Following Yellen’s comments about raising rates to prevent overheating, a cornucopia of Fed speakers (Clarida, Mester, Williams, Evans, Rosengren and Kashkari) have swung behind the Fed’s policy stance to keep risk assets well supported. All have reiterated the Fed’s commitment to the cause (employment), helping to buoy risk after the Tuesday wobble. NY Fed president John Williams took the cue from Janet Yellen’s off-kilter remarks about raising rates to repeat the dovish mantra. Inflation will rise but will be temporary, he said, adding that he wouldn’t draw a line on where inflation would need to reach to prompt policy change. Chicago Fed president Charles Evans reiterated that policy would remain highly accommodative for some time, stressing that conditions for the ‘substantial further progress’ required by the Fed will not be met for a while. Cleveland Fed boss Loretta Mester said policymakers will be ‘deliberately patient’ regarding inflation. Boston Fed president Eric Rosengren said it’s too early to talk about tapering the Fed’s $120bn-a-month asset purchase programme. All on script and helping to lift the boats following Yellen’s mis-speak.
Shares in some drug makers fell after the US said it would support a patent waiver for Covid vaccines. Moderna fell 6%, Novavax was down 5%, whilst Biontech and Curevac are 12% lower today. Chinese drugmaker Cansino Biologics fell 15%.
Peloton stock tumbled 15% after the company recalled its treadmills following the death of a child in an incident involving one of the machines. Bank of America downgraded the stock, citing risks about bad publicity and a delay to future product launches. Baird and Stifel said this is a buying opportunity.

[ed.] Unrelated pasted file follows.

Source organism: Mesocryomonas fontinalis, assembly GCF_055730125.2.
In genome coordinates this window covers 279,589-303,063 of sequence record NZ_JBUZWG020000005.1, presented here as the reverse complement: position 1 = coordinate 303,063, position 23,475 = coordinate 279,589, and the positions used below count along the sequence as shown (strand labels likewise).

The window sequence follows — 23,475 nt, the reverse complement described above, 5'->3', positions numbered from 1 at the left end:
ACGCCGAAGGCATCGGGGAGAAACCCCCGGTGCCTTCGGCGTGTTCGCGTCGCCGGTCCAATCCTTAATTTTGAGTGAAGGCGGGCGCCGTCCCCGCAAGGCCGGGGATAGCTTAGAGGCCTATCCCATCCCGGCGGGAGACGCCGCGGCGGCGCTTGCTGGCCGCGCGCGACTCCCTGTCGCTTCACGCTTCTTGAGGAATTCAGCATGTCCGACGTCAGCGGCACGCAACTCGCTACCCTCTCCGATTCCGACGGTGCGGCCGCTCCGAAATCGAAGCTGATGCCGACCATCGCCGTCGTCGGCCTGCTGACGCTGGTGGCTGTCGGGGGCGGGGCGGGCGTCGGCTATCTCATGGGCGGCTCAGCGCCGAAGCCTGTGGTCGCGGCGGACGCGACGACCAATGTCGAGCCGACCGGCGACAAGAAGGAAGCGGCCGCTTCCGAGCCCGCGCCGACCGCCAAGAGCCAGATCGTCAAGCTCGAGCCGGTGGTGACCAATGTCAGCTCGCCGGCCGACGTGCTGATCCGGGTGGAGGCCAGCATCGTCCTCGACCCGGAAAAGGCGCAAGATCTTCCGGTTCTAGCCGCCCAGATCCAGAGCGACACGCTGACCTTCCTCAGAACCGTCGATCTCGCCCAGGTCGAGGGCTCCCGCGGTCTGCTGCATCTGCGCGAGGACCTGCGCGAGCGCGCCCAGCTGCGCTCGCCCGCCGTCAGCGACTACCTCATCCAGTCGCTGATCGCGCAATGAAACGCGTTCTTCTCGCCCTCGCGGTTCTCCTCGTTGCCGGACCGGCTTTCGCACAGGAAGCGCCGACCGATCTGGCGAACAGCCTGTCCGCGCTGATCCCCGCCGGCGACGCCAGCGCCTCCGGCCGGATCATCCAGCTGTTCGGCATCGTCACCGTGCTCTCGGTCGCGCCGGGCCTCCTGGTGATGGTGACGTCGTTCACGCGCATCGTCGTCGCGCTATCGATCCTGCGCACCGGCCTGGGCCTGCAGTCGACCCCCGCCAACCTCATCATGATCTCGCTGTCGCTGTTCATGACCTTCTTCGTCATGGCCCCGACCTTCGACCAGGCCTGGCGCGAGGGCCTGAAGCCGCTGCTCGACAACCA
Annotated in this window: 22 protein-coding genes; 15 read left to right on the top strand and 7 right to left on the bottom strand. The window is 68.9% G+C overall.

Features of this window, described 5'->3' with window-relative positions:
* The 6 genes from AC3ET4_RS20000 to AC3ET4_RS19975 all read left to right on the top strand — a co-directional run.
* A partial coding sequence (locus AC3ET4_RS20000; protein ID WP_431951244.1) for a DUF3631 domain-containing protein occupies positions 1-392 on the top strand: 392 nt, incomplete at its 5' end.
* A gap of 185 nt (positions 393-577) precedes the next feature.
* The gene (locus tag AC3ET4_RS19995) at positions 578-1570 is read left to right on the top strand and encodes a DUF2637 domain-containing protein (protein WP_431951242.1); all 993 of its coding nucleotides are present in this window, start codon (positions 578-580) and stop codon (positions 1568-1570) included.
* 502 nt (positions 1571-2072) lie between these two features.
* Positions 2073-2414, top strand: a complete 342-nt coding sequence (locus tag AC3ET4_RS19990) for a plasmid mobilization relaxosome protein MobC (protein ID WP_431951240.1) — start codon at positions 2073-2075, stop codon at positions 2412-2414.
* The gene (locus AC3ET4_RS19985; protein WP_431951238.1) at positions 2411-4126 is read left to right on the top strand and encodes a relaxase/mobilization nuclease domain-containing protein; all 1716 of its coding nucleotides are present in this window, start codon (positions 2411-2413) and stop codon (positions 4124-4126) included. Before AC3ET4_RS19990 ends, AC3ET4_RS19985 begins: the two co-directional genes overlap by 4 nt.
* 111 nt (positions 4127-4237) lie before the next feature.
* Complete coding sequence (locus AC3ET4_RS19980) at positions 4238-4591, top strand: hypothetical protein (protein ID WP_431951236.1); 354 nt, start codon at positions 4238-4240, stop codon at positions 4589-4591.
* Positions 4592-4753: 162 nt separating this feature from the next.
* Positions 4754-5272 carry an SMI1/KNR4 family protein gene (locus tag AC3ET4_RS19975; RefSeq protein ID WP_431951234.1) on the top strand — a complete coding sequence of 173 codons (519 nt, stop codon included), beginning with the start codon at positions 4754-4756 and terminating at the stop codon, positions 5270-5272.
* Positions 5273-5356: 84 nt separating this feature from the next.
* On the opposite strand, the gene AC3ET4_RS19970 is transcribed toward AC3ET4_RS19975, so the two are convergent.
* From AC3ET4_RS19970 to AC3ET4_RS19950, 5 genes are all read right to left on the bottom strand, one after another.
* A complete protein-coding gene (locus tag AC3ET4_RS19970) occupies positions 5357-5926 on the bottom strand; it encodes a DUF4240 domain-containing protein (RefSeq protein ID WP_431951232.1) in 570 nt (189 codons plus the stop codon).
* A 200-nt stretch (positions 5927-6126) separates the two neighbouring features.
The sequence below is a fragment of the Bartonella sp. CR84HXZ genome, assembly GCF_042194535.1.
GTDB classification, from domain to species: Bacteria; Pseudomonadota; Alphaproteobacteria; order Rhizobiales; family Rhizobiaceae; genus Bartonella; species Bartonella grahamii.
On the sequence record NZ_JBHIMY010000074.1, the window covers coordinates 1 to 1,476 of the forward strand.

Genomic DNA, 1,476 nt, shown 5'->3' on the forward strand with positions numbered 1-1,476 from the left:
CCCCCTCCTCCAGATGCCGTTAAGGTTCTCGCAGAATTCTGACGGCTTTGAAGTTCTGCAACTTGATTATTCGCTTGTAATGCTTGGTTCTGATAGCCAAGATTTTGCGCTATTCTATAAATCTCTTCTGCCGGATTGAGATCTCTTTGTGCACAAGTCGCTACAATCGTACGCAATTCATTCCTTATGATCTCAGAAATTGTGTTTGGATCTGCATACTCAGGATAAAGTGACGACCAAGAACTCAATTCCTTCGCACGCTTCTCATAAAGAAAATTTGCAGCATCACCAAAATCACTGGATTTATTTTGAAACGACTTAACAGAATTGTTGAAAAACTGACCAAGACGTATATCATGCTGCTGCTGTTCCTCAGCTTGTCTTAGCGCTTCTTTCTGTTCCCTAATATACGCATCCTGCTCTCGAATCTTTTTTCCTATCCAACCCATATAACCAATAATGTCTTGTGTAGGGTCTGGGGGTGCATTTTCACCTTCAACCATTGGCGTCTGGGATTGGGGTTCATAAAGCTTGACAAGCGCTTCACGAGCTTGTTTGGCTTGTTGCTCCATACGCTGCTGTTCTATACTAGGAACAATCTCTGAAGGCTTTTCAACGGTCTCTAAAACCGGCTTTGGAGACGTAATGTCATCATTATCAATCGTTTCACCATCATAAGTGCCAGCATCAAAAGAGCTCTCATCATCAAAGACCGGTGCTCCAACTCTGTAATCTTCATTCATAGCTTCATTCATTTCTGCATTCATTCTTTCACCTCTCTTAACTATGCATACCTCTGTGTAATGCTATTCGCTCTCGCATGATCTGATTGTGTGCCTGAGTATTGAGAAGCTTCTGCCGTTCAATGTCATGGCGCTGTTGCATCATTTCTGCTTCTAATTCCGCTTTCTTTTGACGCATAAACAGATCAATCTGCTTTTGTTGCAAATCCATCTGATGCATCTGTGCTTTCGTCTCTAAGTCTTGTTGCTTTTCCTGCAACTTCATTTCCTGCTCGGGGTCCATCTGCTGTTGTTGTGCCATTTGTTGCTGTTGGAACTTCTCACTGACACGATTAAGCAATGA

A £2.75bn auction of 10-year gilts sold at an average 0.924%, whilst the yield on the paper currently trades around 0.82% ahead of the Bank of England’s monetary policy decision today. It’s almost certain that the BoE will upgrade its economic and inflation forecasts in the quarterly Monetary Policy Report. More important will be the outlook across the full horizon of the bank’s forecast period – is the recovery sustained or are we dealing lower long-term potential growth and scarring? The Bank forecast a 4% decline in Q1 (quarter-on-quarter), however the data so far indicates that the contraction was milder than the February projection. There is no question about raising or lowering interest rates – the big question hanging over this meeting is whether the MPC chooses now to signal how and when it will begin to taper asset purchases. There has to be some tapering this year, the only question is really how much the bank is prepared to sound hawkish and do this early.